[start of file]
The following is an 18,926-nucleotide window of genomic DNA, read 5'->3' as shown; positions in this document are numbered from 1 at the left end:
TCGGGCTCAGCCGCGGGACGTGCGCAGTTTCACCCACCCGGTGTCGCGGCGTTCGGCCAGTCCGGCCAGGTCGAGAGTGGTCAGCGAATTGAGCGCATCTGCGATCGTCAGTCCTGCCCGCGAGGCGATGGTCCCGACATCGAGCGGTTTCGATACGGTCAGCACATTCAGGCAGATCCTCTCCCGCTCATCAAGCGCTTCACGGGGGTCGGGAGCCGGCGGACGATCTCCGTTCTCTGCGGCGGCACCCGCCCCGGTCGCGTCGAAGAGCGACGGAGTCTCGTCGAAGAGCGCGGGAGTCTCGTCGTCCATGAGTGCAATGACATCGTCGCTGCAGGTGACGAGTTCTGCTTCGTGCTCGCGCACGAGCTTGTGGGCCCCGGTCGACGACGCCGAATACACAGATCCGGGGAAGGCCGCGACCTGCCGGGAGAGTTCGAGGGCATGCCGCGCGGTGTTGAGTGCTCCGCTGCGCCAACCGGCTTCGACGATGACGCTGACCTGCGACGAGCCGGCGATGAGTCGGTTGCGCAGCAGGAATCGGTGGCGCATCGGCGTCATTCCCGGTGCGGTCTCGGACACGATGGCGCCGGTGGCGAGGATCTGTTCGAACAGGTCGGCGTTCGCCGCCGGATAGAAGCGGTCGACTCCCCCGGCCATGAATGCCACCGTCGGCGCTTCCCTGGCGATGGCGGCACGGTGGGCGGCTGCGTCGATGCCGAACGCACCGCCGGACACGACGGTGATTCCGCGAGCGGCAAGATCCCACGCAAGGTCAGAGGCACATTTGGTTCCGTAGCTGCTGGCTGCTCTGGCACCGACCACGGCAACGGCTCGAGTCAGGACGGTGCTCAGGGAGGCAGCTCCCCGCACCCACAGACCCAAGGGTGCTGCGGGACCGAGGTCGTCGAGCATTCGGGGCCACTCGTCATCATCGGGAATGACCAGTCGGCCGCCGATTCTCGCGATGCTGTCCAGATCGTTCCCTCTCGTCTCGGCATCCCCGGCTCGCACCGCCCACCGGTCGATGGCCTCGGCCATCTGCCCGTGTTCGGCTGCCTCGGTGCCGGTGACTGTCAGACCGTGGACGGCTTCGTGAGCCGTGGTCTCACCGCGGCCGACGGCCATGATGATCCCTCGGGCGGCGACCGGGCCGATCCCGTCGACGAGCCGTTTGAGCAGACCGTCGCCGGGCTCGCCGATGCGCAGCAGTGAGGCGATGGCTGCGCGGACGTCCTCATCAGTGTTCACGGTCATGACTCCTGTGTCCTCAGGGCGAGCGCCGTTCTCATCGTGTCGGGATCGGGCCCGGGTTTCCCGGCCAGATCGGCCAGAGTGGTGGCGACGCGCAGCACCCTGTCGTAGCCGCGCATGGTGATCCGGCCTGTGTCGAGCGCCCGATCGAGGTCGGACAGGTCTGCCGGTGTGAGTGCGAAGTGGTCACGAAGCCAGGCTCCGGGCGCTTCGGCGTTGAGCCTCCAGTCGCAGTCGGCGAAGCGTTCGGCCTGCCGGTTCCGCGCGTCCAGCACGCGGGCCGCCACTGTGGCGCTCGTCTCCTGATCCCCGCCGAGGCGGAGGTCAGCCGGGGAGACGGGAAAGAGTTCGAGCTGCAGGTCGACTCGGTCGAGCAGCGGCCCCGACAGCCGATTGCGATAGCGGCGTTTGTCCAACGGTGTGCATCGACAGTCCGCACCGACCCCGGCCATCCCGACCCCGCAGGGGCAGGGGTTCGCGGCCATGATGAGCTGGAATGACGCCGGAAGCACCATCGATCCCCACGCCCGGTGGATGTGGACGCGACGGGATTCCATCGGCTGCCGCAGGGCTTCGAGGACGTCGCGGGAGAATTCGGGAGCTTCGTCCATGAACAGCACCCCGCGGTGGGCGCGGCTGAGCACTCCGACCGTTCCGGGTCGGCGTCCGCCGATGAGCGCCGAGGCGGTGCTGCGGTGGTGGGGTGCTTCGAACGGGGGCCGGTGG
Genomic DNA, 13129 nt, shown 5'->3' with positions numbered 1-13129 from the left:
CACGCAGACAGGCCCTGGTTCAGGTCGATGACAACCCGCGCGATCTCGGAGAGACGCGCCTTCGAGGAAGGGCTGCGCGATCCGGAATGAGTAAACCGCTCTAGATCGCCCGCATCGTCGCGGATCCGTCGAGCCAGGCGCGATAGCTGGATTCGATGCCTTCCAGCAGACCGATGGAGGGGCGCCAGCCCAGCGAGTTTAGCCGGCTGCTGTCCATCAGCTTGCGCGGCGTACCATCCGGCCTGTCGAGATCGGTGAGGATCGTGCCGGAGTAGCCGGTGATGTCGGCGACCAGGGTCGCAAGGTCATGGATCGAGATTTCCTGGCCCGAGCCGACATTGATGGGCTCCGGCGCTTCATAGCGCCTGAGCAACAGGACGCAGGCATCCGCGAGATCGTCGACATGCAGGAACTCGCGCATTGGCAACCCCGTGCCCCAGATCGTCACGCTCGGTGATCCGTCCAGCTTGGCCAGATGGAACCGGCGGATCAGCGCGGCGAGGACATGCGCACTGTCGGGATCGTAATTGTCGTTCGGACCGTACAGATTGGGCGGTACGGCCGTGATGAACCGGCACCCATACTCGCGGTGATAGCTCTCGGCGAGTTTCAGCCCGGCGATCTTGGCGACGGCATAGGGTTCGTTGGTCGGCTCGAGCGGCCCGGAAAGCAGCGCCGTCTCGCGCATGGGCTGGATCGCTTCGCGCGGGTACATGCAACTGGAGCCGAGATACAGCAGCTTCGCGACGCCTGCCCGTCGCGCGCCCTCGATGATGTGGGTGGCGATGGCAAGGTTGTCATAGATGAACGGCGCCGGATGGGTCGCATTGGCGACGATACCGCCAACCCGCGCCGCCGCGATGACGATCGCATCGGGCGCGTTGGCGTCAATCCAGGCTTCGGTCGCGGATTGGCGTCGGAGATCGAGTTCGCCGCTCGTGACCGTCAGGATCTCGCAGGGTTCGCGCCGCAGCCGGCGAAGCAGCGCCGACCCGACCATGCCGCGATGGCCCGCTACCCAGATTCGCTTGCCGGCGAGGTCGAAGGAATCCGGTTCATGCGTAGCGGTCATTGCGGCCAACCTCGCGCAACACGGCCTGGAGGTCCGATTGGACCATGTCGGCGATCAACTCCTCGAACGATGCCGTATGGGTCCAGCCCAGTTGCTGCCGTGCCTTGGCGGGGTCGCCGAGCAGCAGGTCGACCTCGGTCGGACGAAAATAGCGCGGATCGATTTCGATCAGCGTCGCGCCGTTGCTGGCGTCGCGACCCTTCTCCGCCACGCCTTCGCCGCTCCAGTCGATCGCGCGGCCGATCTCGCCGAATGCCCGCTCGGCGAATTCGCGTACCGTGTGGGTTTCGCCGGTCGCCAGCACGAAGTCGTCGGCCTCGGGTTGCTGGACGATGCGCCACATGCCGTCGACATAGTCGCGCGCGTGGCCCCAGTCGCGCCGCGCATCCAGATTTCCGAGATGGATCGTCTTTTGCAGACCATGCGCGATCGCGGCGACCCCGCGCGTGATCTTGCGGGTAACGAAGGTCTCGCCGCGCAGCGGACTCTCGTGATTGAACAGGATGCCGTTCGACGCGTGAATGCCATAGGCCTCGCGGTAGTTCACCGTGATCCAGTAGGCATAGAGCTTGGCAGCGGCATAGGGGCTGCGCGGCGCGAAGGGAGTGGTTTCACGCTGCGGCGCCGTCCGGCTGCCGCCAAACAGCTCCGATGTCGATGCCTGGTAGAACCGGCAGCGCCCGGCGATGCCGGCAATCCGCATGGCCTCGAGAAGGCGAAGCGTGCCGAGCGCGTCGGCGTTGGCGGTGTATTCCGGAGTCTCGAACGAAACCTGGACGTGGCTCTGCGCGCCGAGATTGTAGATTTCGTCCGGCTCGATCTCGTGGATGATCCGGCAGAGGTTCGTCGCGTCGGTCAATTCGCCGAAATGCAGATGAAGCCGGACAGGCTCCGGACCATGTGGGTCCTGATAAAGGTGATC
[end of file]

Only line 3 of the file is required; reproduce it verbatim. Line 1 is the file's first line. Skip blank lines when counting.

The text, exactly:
Genomic DNA, 13129 nt, shown 5'->3' with positions numbered 1-13129 from the left: